World Trade Center Engineer Leslie Robertson on 9/11 Attack, Building Collapse

Leslie Robertson, one of two engineers who designed the World Trade Center, was in Hong Kong when he first learned of Tuesday's terrorist attacks. Before the second plane even hit, he was on his way to the airport.

Forty-eight hours later, Robertson, founder and owner of Leslie E. Robertson Associates in New York, has only gotten as far as Tokyo. He's still struggling to get home to his family in Manhattan, and the project he spent 10 years designing and perfecting.

"Beyond the reaction that any citizen has-the sadness that we all feel -- you have to understand, I worked long hours, seven days a week on this project back when I was young and energetic," says the 73-year-old, his voice breaking with emotion. "It was just terrible to watch, painful and horrible."

Still, Robertson, whose firm is responsible for three of the six tallest buildings in the world, feels a sense of pride that the massive towers held up as well as they did -- managing to stand for over an hour despite direct hits from two massive commercial jetliners.

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"If they had fallen down immediately, the death counts would have been unimaginable," he says. "The World Trade Center has performed admirably, and everyone involved in the project should be proud."

The buildings were designed specifically to withstand the impact of a Boeing 707 -- the largest plane flying in 1966, the year they broke ground on the project -- and Robertson says it could have survived even the larger 767s that crashed into the towers on Tuesday morning. But the thousands of gallons of burning jet fuel finally brought down the noble structures. "As the fire raged it got hotter and hotter and the steel got weaker and weaker," he says, adding that building a skyscraper able to handle such a blaze would not have been viable, financially and functionally. "You could always prepare for more and more extreme events, but there has to be a risk analysis of what's reasonable."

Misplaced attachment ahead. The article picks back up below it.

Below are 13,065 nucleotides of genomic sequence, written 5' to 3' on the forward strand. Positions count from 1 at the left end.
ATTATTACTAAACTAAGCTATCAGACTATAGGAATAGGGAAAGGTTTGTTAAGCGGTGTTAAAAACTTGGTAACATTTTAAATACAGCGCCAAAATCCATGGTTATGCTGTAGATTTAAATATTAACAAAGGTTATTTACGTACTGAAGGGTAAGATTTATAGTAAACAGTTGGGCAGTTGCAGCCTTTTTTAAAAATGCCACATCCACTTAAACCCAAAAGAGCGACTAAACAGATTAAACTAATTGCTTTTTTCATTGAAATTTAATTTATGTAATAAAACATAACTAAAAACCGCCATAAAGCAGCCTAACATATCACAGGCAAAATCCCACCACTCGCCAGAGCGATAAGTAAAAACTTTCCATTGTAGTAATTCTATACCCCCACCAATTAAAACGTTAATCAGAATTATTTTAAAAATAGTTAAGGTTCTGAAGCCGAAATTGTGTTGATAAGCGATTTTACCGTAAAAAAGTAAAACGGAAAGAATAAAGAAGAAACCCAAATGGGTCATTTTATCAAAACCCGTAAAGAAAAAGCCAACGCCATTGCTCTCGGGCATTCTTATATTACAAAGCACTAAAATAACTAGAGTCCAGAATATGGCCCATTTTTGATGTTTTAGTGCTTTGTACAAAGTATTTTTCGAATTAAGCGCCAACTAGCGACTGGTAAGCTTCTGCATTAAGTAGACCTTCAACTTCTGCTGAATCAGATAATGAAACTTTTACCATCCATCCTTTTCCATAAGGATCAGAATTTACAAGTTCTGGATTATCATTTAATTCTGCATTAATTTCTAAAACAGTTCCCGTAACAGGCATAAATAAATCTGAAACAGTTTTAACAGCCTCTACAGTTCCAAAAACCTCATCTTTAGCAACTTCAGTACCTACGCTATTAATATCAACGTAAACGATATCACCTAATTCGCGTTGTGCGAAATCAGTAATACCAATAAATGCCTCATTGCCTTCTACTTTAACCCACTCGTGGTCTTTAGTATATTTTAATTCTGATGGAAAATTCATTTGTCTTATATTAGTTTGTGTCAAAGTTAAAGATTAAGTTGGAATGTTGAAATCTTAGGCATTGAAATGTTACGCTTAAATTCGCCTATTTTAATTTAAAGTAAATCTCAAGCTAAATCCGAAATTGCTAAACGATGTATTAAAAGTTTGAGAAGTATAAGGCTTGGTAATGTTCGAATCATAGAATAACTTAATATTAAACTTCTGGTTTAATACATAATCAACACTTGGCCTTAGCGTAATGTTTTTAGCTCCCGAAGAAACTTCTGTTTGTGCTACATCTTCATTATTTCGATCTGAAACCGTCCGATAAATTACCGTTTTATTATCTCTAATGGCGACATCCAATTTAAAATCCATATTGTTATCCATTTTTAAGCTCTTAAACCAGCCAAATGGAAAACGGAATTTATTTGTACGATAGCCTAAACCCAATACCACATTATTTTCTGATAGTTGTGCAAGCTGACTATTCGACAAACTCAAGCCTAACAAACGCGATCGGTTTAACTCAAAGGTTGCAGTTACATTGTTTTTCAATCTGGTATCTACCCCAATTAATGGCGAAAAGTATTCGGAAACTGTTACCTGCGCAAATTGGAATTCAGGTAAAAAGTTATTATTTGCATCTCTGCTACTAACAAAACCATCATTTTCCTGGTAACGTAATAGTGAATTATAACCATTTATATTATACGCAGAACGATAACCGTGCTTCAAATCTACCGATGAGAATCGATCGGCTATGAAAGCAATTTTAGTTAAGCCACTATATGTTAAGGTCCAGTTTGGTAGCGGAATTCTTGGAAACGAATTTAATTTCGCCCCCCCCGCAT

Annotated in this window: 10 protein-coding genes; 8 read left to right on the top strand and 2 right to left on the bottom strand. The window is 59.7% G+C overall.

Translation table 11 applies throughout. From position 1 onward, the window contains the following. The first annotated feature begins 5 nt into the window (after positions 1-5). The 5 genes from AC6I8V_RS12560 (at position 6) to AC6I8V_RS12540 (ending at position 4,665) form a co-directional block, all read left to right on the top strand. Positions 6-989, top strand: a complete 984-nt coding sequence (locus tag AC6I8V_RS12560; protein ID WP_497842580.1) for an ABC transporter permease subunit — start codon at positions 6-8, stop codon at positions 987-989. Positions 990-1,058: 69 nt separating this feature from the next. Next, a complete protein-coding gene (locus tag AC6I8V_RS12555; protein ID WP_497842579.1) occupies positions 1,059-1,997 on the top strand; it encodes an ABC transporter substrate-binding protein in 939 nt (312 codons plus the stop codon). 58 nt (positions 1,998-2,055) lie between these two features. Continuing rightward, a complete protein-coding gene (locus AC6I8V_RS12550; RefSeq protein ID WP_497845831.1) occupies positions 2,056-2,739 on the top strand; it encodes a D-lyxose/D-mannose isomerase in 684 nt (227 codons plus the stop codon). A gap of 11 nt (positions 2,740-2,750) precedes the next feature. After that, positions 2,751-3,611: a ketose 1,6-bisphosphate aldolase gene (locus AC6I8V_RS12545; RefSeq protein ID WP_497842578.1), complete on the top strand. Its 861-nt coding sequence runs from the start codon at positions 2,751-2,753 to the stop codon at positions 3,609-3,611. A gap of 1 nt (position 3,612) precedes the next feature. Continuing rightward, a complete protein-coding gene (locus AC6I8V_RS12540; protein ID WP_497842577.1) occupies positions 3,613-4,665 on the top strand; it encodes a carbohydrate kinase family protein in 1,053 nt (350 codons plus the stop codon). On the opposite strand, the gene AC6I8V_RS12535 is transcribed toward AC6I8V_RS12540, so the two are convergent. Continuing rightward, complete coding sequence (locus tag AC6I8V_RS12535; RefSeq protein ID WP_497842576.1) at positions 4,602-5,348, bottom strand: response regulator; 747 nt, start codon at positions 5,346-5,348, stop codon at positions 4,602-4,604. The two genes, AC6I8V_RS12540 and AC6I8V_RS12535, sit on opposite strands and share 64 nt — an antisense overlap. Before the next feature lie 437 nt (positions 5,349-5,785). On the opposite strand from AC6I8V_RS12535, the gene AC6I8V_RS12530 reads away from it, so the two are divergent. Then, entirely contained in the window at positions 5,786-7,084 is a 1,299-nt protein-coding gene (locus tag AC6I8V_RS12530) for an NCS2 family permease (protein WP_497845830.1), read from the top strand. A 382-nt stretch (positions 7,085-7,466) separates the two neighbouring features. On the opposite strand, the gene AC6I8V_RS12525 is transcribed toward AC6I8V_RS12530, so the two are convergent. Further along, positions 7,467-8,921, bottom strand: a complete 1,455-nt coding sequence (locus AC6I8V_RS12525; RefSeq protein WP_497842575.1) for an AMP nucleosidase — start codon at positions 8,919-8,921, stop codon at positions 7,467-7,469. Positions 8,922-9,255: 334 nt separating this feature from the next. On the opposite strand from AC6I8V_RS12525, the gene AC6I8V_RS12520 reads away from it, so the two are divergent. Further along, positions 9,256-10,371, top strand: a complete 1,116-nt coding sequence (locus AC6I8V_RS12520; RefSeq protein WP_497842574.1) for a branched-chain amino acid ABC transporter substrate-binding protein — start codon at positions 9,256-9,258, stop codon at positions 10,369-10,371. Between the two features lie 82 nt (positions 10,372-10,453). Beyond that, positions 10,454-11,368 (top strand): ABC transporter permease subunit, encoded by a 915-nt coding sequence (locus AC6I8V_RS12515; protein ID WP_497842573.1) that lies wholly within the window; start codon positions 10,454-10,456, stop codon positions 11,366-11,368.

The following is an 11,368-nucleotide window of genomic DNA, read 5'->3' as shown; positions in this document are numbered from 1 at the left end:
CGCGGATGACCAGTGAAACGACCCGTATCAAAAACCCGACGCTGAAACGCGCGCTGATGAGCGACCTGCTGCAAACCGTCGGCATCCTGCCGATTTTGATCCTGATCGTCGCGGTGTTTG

As for the 1993 bombing, Robertson says,"I felt like we had taken their best shot." For now, he's not ready to even contemplate rebuilding but hopes our collective sense of security returns soon. "We just have to hope that this country doesn't turn into a fortress in order to deal with people like this."

Editor's note (published July 1, 2010): This article originally stated that each of the World Trade Center buildings included a reinforced concrete core. After being alerted to the error in June 2010 by readers, NEWSWEEK contacted Robertson, who confirmed that there was no concrete core in either tower. "For both towers, the structure of the core was composed of steel beams and girders supported by steel columns," he said. "The steel beams and girders supported a profiled metal deck overlain by reinforced concrete slabs." NEWSWEEK regrets the nearly decade-old error, but is glad to set the record straight, particularly since new readers are still finding the story.

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World Trade Center Engineer Leslie Robertson on 9/11 Attack, Building Collapse | U.S.